The Complete Guide to Chain

2.3.7 Take-Up

Conveyor chains need proper tension, which is why take-up is added to a system. You have to position take-up where the chain's tension will be minimal. If you can remove two links from the chain, the adjusting length of take-up is:

L = chain pitch + spare length

If you can't remove links from the chain, use this formula:

L = length of machine × 0.02 + spare length

In this formula, 0.02 represents the allowable wear value (2 percent). There are two portions of the spare length: one is the maximum and minimum range of variation in length for new chains; the other portion is the length to loosen the chain's connecting link when the chain's total length has been set as tight as possible. For example: the machine length is 10 m, the length for maximum and minimum range of variation is 0.25 percent, assuming the length needed to connect chain is 25 mm, then:

L = 10,000 × (0.02 + 0.0025) + 25 = 225 + 25 = 250 (mm)

If the chain expands and contracts with temperature, the system needs some means to absorb it. When you use a chain in a high-temperature environment or to convey high-temperature objects, the chain becomes hotter and the length increases at about the same ratio as its coefficient of linear expansion. When the temperature is between 0° and 300°C, and 1 m of chain is heated by a value of 100°C, the chain elongates by about 1 mm. If you want to allow for this elongation with take-up, you must be careful about the following points or the chain may fail:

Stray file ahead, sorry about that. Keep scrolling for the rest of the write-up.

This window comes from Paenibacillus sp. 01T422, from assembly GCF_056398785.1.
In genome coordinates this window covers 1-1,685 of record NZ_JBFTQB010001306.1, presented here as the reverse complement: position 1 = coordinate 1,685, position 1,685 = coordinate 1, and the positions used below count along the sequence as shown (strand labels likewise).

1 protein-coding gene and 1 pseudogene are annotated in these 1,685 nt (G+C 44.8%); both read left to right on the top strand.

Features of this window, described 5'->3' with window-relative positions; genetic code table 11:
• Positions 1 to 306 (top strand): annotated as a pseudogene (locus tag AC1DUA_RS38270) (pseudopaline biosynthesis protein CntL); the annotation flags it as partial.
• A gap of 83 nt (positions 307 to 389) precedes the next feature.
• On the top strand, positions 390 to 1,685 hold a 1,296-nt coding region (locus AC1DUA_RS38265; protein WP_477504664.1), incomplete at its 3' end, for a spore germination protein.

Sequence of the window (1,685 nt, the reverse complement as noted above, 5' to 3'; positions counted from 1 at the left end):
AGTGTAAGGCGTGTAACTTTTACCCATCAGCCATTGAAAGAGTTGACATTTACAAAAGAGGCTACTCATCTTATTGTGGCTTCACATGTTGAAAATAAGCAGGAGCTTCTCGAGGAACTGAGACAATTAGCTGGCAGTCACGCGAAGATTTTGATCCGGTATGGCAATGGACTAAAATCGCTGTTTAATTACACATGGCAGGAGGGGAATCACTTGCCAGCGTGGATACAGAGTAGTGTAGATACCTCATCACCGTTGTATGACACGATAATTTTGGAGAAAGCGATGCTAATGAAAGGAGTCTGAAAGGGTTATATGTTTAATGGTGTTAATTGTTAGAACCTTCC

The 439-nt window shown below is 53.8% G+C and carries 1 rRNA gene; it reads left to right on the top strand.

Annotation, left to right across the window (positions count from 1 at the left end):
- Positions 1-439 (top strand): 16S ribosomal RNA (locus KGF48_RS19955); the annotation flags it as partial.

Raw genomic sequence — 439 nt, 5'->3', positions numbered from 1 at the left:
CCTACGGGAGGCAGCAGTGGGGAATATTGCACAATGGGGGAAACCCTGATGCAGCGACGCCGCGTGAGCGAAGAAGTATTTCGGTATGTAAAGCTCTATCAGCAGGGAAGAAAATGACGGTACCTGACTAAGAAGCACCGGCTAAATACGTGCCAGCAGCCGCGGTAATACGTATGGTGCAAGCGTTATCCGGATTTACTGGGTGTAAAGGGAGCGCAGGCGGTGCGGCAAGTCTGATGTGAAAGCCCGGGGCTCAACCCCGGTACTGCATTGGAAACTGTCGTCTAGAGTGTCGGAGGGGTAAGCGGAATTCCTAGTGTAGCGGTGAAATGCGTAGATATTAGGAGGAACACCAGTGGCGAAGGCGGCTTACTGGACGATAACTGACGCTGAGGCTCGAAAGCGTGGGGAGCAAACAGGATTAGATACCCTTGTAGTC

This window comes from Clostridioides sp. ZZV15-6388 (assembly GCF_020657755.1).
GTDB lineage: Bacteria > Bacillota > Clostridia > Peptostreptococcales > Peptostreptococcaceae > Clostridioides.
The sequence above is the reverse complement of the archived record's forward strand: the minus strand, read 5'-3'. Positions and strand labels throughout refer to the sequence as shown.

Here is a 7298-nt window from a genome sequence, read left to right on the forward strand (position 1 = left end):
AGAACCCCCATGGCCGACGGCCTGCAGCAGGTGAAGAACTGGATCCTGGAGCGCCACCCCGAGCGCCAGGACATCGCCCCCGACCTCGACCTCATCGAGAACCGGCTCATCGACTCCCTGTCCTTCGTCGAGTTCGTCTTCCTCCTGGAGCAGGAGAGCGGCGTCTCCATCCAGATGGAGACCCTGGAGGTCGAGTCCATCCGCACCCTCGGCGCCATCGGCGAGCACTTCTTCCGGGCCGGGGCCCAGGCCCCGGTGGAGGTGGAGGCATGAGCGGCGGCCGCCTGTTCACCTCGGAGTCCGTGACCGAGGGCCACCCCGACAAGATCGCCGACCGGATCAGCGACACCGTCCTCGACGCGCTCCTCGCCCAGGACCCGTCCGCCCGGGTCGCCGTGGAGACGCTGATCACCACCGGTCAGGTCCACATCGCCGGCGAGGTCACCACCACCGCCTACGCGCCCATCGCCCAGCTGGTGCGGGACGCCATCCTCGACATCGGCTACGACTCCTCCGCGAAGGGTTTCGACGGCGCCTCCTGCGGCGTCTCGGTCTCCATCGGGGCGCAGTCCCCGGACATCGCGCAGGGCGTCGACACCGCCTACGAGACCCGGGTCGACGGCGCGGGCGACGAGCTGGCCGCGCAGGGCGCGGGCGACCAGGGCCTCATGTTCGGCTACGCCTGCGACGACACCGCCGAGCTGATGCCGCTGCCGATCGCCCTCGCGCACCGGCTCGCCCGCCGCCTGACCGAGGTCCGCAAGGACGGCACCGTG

In the case of chain temperature change, the take-up should be designed to absorb the elongation or the contraction of the chain.

If you don't drive the chain in reverse, it is more convenient to design a catenary section and collect the elongation in that part. In that case, it is also beneficial to design a take-up. Figure 2.25 shows an example of a design with catenary and take-up.

It is very annoying to continuously adjust take-up. Sometimes it is possible to use self-adjusting take-ups by hanging a weight or using a hydraulic power cylinder instead of adjusting the take-up. However, the chain receives additional tension by doing this (sometimes the motor capacity is also influenced), so don't forget to check the chain strength as well as the motor capacity.

Another point about take-up is that if you drive the chain in reverse while carrying objects, the take-up receives the load as if it were a driving part. In this situation, you must select and design take-up with consideration for its strength.

Figure 2.25 Catenary Take-Up
Figure 2.25 Catenary Take-Up